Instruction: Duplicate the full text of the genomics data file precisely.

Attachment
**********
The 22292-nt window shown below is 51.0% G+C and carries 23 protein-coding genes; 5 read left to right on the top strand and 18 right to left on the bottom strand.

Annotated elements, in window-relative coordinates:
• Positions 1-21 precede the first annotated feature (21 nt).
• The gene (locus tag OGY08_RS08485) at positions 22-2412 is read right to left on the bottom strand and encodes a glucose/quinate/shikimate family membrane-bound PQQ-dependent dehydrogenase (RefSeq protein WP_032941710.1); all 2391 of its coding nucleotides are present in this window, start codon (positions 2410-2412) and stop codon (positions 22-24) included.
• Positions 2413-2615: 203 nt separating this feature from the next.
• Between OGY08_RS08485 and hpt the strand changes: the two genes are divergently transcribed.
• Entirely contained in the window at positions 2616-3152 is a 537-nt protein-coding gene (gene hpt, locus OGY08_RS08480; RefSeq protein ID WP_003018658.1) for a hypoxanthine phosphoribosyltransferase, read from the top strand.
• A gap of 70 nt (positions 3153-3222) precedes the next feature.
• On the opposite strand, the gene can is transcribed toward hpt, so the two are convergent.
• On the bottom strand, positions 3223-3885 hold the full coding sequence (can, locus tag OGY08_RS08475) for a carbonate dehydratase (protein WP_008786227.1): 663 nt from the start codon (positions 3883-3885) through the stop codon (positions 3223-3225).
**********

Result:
The 22292-nt window shown below is 51.0% G+C and carries 23 protein-coding genes; 5 read left to right on the top strand and 18 right to left on the bottom strand.

Annotated elements, in window-relative coordinates:
• Positions 1-21 precede the first annotated feature (21 nt).
• The gene (locus tag OGY08_RS08485) at positions 22-2412 is read right to left on the bottom strand and encodes a glucose/quinate/shikimate family membrane-bound PQQ-dependent dehydrogenase (RefSeq protein WP_032941710.1); all 2391 of its coding nucleotides are present in this window, start codon (positions 2410-2412) and stop codon (positions 22-24) included.
• Positions 2413-2615: 203 nt separating this feature from the next.
• Between OGY08_RS08485 and hpt the strand changes: the two genes are divergently transcribed.
• Entirely contained in the window at positions 2616-3152 is a 537-nt protein-coding gene (gene hpt, locus OGY08_RS08480; RefSeq protein ID WP_003018658.1) for a hypoxanthine phosphoribosyltransferase, read from the top strand.
• A gap of 70 nt (positions 3153-3222) precedes the next feature.
• On the opposite strand, the gene can is transcribed toward hpt, so the two are convergent.
• On the bottom strand, positions 3223-3885 hold the full coding sequence (can, locus tag OGY08_RS08475) for a carbonate dehydratase (protein WP_008786227.1): 663 nt from the start codon (positions 3883-3885) through the stop codon (positions 3223-3225).